agricultores-y-metalurgicos-en-el-valle-
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O CÍRCULO QUE FOI. A MOURELA NO SEU CONTEXTO HISTÓRICO.
Xosé Ignacio Vilaseco Vázquez

In Bonilla Rodríguez, A. & Fábregas Valcarce, R. (eds.) Círculo de Engaños. Excavación del cromlech de A Mourela: pp. 37-58. Andavira Ed. Santiago de Compostela, 2009.
art. Xose Ignacio Vilaseco Vazquez.pdf
Document Adobe Acrobat 2.1 MB
KATILLOTXU V. UN PROGRAMA GRÁFICO INTEGRAL
Primitiva Bueno Ramírez, Rodrigo de Balbín Behrmann

Illunzar, 7, 2007-2009, 127-138
05-Illunzar 7 - Bueno y Balbin.pdf
Document Adobe Acrobat 3.5 MB
CAMPANIFORME EN LAS CONSTRUCCIONES HIPOGEAS DEL MEGALITISMO RECIENTE AL INTERIOR DE LA PENÍNSULA IBÉRICA
Primitiva Bueno Ramírez, Rosa Barroso Bermejo and Rodrigo Balbín-Behrmann

VELEIA, 24-25 771-790, 2007-2008
CAMPANIFORME EN CONS.HIPOGEAS VELEIA.pdf
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This paper shows the new presence of artifi cial caves and structures of stone walls in the Interior of the Iberian Peninsula, and the interesting association with Bell Beaker and prestigious grave goods. The implications of this panoramic in order to value the large course of the interior Megalithism, connect with the reality of the wide interaction capacities that these demonstrates.

Cervidés et serpents dans la mythologie funéraire du mégalithisme ibérique
Primitiva Bueno Ramírez, Rodrigo de Balbín Behrmann

ANTHROPOZOOLOGICA • 2006 • 41
Cervidés,serpents.pdf
Document Adobe Acrobat 5.4 MB

Deer and snakes in the funeral mythology of the Iberian megalithic
The research project on Megalithic art developed since the end of the 1980s has led us to examine a wide range of questions, from the methodologies used for the data to the thematic and technical analyses. The results are applicable to Iberian schematic art as a whole, because the representations found on the megaliths have a direct link with the open-air paintings and engravings. The megalithic decorations are a specialisation in funeral contexts of schematic art. The role of the anthropomorphic figures in the funeral contexts is very clear. These are paintings and engravings on stone slabs and representations which are sculpted or on objects that occupy very significant spaces in burial zones. In most cases, the anthropomorphic figures are not alone. They appear to be associated with other themes. The animal figures especially have a role of accompaniment to the human figures in Iberian megalithic art.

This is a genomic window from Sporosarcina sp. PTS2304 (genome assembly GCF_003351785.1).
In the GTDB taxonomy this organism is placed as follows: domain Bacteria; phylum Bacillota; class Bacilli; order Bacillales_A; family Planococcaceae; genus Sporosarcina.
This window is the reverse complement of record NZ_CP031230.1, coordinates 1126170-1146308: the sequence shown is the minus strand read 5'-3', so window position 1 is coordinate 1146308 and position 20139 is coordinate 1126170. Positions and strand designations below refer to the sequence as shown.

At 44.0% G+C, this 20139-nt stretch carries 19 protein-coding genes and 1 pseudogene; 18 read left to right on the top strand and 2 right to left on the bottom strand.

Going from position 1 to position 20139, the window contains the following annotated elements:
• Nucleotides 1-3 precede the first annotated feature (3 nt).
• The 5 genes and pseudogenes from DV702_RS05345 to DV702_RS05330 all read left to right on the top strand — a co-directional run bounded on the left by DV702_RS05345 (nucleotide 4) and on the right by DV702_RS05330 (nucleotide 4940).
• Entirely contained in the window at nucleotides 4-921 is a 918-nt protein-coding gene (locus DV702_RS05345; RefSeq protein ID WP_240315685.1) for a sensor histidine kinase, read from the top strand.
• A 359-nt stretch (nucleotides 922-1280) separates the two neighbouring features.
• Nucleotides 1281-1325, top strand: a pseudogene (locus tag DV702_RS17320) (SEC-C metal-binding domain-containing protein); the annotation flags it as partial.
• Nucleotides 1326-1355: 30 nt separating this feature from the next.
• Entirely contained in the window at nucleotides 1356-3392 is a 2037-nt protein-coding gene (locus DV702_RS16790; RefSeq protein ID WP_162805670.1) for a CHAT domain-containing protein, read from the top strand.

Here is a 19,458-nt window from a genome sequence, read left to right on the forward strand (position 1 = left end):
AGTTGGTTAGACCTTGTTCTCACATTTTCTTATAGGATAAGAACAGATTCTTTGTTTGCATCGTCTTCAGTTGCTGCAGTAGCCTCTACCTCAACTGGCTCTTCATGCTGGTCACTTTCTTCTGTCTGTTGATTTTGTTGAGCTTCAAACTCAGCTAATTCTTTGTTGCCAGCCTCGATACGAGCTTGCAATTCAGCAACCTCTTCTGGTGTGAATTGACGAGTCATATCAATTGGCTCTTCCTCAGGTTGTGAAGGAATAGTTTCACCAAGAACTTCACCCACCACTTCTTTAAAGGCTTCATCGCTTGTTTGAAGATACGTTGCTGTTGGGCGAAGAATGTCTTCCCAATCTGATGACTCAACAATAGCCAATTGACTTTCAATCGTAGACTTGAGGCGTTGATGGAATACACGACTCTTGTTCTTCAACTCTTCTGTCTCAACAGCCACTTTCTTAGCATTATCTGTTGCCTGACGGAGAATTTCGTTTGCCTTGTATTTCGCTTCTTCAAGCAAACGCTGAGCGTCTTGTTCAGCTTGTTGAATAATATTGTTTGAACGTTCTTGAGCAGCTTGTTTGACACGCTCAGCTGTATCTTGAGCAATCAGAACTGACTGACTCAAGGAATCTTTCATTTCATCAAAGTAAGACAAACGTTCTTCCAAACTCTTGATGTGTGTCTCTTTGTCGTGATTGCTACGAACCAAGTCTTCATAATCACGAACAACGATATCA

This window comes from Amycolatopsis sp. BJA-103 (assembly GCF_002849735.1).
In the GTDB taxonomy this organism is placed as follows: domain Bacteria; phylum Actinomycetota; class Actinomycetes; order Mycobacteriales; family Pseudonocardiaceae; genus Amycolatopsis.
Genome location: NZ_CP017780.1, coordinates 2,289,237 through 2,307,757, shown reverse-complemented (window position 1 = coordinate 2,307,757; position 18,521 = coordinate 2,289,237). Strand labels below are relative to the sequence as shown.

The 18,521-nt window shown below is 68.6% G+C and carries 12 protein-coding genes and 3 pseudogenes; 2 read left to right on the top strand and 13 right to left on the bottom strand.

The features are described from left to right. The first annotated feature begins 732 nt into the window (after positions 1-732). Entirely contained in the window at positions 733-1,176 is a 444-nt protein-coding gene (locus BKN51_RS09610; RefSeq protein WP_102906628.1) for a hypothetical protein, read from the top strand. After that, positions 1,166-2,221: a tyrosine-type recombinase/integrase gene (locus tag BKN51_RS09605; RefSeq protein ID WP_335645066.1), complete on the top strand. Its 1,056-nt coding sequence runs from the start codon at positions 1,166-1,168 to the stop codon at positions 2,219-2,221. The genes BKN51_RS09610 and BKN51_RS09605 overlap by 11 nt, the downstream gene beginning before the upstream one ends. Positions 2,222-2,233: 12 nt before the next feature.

An initial analysis of the variety and the quantity of these animal figures indicates a clear selection of these themes. If we compare the animals represented in schematic art and in megalithic art, the quantity is noticeably less in the context of funeral art, which concentrates on two species: deer and snakes. These species never appear alone but in scenes in which they are clearly protagonists of the human individuals. The deer occur often in the hunting scenes; at the side of men and suns, they evoke a mythical image of the “hunt of the ancestors”, more and more widely recorded in Iberian megalithic art.
However, the snakes do not appear to be integrated into concrete scenes, but are represented in proximity to individuals, perhaps to confer special powers. The example of the stele of Navalcán is very explicit. Thus, deer and snakes, species that accompany the human figures, are different symbolically.

Alimentación y economía en contextos habitacionales y funerarios del Neolítico meseteño.
Primitiva Bueno, Rosa María Barroso, Rodrigo Balbin, Manuel Campo, Armando González, Francisco Etxeberría, Lourdes Herrasti, Virginia Galván, Jordi Juan-Tresserras, José Antonio López, Pilar López, Juan Carlos Matamala, Juan José Millos, Beatriz Robledo, Gonzalo Trancho, Begoña Sánchez

III Congreso del Neolítico en la Península Ibérica.Santander,2005:83-92
Alimentación y economía.pdf
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La interpretación tradicional del Neolítico en las zonas interiores venía definida por su marginalidad demográfica y su relación exclusiva con grupos ganaderos muy poco sedentarios.

Las especiales características de conservación de dos de los yacimientos más interiores en los que hemos intervenido recientemente, el dolmen de Azután y el túmulo del Castillejo, nos llevaron a emprender un programa específico de analíticas encaminado a argumentar los patrones económicos y alimenticios de estas poblaciones.

Junto a los tradicionales análisis polínicos, hemos realizado cuenteo de esporas fúngicas en los suelos de habitación, con el fin de valorar la presencia de ganado, que ha sido afrontada además por el estudio de los huesos de fauna, de la materia prima de algunos objetos como las espátulas San Martín-El Miradero, y por el rastreo de elementos traza en los restos de los enterrados.

La agricultura ha sido documentada a partir de los análisis polínicos ya mencionados, además de a través del rastreo de fitolitos sobre útiles de molienda, análisis del contenido de los vasos y estudio de la paleodieta de los enterrados.